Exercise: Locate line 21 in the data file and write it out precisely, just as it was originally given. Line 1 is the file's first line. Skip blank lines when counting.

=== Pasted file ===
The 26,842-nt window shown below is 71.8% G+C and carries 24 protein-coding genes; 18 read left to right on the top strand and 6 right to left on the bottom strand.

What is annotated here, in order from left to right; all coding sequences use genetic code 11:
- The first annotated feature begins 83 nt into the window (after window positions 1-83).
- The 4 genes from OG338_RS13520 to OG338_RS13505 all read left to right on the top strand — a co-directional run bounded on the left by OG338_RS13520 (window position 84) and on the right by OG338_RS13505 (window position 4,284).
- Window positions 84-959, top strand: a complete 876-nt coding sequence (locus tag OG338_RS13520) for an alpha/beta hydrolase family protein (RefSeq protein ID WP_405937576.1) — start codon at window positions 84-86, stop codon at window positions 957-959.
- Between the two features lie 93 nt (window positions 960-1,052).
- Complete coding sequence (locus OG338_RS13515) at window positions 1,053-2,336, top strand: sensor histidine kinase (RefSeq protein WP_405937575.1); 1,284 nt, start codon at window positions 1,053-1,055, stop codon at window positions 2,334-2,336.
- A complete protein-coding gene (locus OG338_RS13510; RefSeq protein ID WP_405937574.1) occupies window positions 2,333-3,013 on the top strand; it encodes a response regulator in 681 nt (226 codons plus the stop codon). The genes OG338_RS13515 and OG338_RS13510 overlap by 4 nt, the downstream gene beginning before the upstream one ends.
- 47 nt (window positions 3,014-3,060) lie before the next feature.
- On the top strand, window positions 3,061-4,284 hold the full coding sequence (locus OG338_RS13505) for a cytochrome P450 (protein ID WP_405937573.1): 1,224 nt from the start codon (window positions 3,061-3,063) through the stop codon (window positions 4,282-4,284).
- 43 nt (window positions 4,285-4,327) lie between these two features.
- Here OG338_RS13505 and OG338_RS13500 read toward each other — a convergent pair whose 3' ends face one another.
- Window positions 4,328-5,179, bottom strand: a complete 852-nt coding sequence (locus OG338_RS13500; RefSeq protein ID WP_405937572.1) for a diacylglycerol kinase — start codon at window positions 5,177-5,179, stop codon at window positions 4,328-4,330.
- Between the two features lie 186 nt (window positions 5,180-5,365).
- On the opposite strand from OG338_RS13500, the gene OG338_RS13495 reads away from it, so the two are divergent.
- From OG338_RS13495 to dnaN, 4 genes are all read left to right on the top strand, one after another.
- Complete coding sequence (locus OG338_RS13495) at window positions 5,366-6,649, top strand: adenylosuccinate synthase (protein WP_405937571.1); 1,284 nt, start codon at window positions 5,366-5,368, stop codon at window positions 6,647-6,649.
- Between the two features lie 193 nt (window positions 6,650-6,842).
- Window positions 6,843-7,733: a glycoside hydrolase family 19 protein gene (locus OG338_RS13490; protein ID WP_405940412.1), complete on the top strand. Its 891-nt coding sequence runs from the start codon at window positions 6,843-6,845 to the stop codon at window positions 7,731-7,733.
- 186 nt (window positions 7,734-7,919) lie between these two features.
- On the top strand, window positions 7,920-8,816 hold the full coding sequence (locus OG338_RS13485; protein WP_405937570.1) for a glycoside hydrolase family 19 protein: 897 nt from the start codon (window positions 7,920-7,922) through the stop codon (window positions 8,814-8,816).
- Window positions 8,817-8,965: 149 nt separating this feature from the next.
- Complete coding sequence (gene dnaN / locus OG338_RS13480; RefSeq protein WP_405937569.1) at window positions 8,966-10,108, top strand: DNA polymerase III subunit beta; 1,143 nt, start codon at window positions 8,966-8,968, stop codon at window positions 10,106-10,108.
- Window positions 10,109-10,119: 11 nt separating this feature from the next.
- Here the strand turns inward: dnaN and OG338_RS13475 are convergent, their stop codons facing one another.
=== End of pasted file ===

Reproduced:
- On the top strand, window positions 7,920-8,816 hold the full coding sequence (locus OG338_RS13485; protein WP_405937570.1) for a glycoside hydrolase family 19 protein: 897 nt from the start codon (window positions 7,920-7,922) through the stop codon (window positions 8,814-8,816).